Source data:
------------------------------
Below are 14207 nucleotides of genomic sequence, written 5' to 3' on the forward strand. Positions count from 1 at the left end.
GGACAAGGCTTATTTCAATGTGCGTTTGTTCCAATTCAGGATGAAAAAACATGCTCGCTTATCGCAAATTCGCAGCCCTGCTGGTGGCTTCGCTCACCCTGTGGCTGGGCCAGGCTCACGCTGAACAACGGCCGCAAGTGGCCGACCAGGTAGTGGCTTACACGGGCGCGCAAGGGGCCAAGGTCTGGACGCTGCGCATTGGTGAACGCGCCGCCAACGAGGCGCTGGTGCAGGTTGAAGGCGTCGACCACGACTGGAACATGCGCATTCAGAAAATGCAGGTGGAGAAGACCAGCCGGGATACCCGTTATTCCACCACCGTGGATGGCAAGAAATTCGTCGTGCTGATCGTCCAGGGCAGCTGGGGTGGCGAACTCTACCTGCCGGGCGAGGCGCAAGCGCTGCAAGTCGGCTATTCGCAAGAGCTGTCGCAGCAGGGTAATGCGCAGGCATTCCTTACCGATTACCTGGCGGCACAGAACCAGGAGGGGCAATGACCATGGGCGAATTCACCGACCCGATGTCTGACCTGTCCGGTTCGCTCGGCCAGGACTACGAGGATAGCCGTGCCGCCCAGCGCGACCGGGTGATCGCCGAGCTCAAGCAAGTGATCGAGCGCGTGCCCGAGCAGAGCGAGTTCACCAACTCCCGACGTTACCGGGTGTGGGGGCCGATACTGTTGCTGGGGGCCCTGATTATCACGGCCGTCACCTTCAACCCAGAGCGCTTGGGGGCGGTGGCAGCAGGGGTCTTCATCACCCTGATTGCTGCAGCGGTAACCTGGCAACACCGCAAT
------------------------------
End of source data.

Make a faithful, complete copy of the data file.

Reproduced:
Below are 14207 nucleotides of genomic sequence, written 5' to 3' on the forward strand. Positions count from 1 at the left end.
GGACAAGGCTTATTTCAATGTGCGTTTGTTCCAATTCAGGATGAAAAAACATGCTCGCTTATCGCAAATTCGCAGCCCTGCTGGTGGCTTCGCTCACCCTGTGGCTGGGCCAGGCTCACGCTGAACAACGGCCGCAAGTGGCCGACCAGGTAGTGGCTTACACGGGCGCGCAAGGGGCCAAGGTCTGGACGCTGCGCATTGGTGAACGCGCCGCCAACGAGGCGCTGGTGCAGGTTGAAGGCGTCGACCACGACTGGAACATGCGCATTCAGAAAATGCAGGTGGAGAAGACCAGCCGGGATACCCGTTATTCCACCACCGTGGATGGCAAGAAATTCGTCGTGCTGATCGTCCAGGGCAGCTGGGGTGGCGAACTCTACCTGCCGGGCGAGGCGCAAGCGCTGCAAGTCGGCTATTCGCAAGAGCTGTCGCAGCAGGGTAATGCGCAGGCATTCCTTACCGATTACCTGGCGGCACAGAACCAGGAGGGGCAATGACCATGGGCGAATTCACCGACCCGATGTCTGACCTGTCCGGTTCGCTCGGCCAGGACTACGAGGATAGCCGTGCCGCCCAGCGCGACCGGGTGATCGCCGAGCTCAAGCAAGTGATCGAGCGCGTGCCCGAGCAGAGCGAGTTCACCAACTCCCGACGTTACCGGGTGTGGGGGCCGATACTGTTGCTGGGGGCCCTGATTATCACGGCCGTCACCTTCAACCCAGAGCGCTTGGGGGCGGTGGCAGCAGGGGTCTTCATCACCCTGATTGCTGCAGCGGTAACCTGGCAACACCGCAAT